Eggborough Power Ltd.’s coal-fired power plant in the U.K. will probably shut in 2015 unless it receives government subsidies to pay for a planned conversion to burn biomass, potentially adding to power costs.
The U.K. government may only provide money to Drax Group Plc to convert half of the nation’s biggest coal-fired plant to burn biomass as its conversion is more advanced than Eggborough’s, Jessica Lennard, a company spokeswoman based in London, said by phone. If the plant shuts by 2015 under emissions-curbing rules, it may boost wholesale power prices by 10 percent, or 5 pounds ($8.14) a megawatt-hour, she said.
Power supply margin in the U.K. may fall below 2 percent this winter in a high demand scenario, according to National Grid’s winter outlook. That compares with a minimum of 7 percent last year. Eggborough represents 3.5 percent of peak demand, according to the company.
“This decision looks like it will cost tax payers and bill payers materially more than necessary to achieve decarbonization and security of supply,” Neil O’Hara, chief executive officer of Eggborough said in a statement.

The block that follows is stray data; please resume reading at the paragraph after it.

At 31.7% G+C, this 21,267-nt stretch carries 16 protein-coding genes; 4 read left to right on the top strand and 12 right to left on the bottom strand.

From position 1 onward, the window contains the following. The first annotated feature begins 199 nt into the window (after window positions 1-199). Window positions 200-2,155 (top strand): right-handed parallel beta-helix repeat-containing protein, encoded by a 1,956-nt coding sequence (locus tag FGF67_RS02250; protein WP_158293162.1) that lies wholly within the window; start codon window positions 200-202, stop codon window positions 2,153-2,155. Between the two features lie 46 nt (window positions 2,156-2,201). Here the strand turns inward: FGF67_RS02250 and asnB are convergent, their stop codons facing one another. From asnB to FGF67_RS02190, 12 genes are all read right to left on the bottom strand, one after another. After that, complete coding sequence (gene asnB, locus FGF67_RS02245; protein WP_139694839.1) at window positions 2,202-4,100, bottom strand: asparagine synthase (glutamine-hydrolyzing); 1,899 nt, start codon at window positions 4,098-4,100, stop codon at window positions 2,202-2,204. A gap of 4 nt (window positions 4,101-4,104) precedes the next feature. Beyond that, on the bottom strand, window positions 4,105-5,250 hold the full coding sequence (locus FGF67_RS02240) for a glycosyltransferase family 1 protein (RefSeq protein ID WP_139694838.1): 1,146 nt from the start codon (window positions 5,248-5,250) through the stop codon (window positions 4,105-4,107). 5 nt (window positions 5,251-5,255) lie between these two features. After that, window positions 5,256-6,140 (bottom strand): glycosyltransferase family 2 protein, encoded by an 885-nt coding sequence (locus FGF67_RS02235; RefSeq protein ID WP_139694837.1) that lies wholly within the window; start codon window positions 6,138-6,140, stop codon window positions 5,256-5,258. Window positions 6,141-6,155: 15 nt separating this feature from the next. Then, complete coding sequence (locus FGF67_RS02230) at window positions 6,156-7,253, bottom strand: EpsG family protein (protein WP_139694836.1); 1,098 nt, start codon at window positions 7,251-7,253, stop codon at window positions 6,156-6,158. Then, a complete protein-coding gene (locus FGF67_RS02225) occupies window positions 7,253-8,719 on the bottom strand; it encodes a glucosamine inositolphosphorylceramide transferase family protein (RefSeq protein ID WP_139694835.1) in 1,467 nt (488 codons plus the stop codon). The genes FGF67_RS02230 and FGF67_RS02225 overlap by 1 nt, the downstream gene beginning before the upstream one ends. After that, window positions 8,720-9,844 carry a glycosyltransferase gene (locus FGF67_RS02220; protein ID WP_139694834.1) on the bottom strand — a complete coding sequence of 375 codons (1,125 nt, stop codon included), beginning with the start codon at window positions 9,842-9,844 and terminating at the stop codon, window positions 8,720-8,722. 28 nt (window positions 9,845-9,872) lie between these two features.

U.K. power for January rose 0.7 percent to close at 54 pounds a megawatt-hour, the highest for the time of year since 2008, according to broker data compiled by Bloomberg.
The government is expected to send a letter to all renewable energy projects vying for state support on Dec. 19 saying whether they meet the criteria for funding or not. There are too many projects and not enough funding, Lennard said. An official at the U.K’s Department of Energy and Climate Change couldn’t immediately comment when reached by phone today.
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